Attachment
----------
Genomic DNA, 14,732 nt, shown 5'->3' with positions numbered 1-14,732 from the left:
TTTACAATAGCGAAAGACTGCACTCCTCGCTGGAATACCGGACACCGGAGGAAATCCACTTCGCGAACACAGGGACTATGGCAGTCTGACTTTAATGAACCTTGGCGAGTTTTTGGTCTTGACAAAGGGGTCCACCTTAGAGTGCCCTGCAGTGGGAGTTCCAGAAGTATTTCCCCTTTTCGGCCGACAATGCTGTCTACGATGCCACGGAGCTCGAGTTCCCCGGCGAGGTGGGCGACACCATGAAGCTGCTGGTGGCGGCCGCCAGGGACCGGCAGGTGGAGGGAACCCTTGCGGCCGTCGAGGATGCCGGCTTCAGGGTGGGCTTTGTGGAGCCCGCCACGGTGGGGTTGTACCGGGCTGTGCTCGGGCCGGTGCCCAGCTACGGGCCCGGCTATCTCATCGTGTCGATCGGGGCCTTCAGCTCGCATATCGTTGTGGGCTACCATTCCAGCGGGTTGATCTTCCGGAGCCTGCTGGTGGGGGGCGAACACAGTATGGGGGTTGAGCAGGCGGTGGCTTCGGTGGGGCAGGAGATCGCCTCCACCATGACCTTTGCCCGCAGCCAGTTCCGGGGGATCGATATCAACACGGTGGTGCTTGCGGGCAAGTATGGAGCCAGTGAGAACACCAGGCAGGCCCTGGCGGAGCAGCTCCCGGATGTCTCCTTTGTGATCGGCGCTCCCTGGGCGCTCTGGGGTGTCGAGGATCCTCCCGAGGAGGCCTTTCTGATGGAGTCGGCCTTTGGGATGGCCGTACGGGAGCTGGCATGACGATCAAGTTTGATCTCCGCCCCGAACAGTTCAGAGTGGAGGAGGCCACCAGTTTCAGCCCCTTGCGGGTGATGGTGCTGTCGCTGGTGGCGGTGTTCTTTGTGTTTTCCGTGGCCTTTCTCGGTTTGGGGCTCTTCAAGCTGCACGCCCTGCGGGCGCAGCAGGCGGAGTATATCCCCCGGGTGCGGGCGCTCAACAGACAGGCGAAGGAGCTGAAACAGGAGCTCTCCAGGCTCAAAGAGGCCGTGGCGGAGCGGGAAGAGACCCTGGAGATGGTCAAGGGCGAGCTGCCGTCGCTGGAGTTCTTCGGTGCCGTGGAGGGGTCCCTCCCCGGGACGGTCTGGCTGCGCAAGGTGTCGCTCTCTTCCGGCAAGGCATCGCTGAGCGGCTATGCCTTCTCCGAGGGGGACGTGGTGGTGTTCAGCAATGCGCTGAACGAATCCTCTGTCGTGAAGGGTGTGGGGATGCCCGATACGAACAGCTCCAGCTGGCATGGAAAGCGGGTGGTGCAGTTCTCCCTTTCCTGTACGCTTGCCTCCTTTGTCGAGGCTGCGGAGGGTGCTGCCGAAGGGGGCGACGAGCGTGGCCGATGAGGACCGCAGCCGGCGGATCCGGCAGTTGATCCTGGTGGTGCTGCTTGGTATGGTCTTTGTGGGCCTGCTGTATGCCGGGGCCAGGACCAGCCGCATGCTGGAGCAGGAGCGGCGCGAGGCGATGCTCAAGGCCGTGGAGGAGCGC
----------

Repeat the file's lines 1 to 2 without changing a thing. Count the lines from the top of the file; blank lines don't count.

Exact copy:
Genomic DNA, 14,732 nt, shown 5'->3' with positions numbered 1-14,732 from the left:
TTTACAATAGCGAAAGACTGCACTCCTCGCTGGAATACCGGACACCGGAGGAAATCCACTTCGCGAACACAGGGACTATGGCAGTCTGACTTTAATGAACCTTGGCGAGTTTTTGGTCTTGACAAAGGGGTCCACCTTAGAGTGCCCTGCAGTGGGAGTTCCAGAAGTATTTCCCCTTTTCGGCCGACAATGCTGTCTACGATGCCACGGAGCTCGAGTTCCCCGGCGAGGTGGGCGACACCATGAAGCTGCTGGTGGCGGCCGCCAGGGACCGGCAGGTGGAGGGAACCCTTGCGGCCGTCGAGGATGCCGGCTTCAGGGTGGGCTTTGTGGAGCCCGCCACGGTGGGGTTGTACCGGGCTGTGCTCGGGCCGGTGCCCAGCTACGGGCCCGGCTATCTCATCGTGTCGATCGGGGCCTTCAGCTCGCATATCGTTGTGGGCTACCATTCCAGCGGGTTGATCTTCCGGAGCCTGCTGGTGGGGGGCGAACACAGTATGGGGGTTGAGCAGGCGGTGGCTTCGGTGGGGCAGGAGATCGCCTCCACCATGACCTTTGCCCGCAGCCAGTTCCGGGGGATCGATATCAACACGGTGGTGCTTGCGGGCAAGTATGGAGCCAGTGAGAACACCAGGCAGGCCCTGGCGGAGCAGCTCCCGGATGTCTCCTTTGTGATCGGCGCTCCCTGGGCGCTCTGGGGTGTCGAGGATCCTCCCGAGGAGGCCTTTCTGATGGAGTCGGCCTTTGGGATGGCCGTACGGGAGCTGGCATGACGATCAAGTTTGATCTCCGCCCCGAACAGTTCAGAGTGGAGGAGGCCACCAGTTTCAGCCCCTTGCGGGTGATGGTGCTGTCGCTGGTGGCGGTGTTCTTTGTGTTTTCCGTGGCCTTTCTCGGTTTGGGGCTCTTCAAGCTGCACGCCCTGCGGGCGCAGCAGGCGGAGTATATCCCCCGGGTGCGGGCGCTCAACAGACAGGCGAAGGAGCTGAAACAGGAGCTCTCCAGGCTCAAAGAGGCCGTGGCGGAGCGGGAAGAGACCCTGGAGATGGTCAAGGGCGAGCTGCCGTCGCTGGAGTTCTTCGGTGCCGTGGAGGGGTCCCTCCCCGGGACGGTCTGGCTGCGCAAGGTGTCGCTCTCTTCCGGCAAGGCATCGCTGAGCGGCTATGCCTTCTCCGAGGGGGACGTGGTGGTGTTCAGCAATGCGCTGAACGAATCCTCTGTCGTGAAGGGTGTGGGGATGCCCGATACGAACAGCTCCAGCTGGCATGGAAAGCGGGTGGTGCAGTTCTCCCTTTCCTGTACGCTTGCCTCCTTTGTCGAGGCTGCGGAGGGTGCTGCCGAAGGGGGCGACGAGCGTGGCCGATGAGGACCGCAGCCGGCGGATCCGGCAGTTGATCCTGGTGGTGCTGCTTGGTATGGTCTTTGTGGGCCTGCTGTATGCCGGGGCCAGGACCAGCCGCATGCTGGAGCAGGAGCGGCGCGAGGCGATGCTCAAGGCCGTGGAGGAGCGC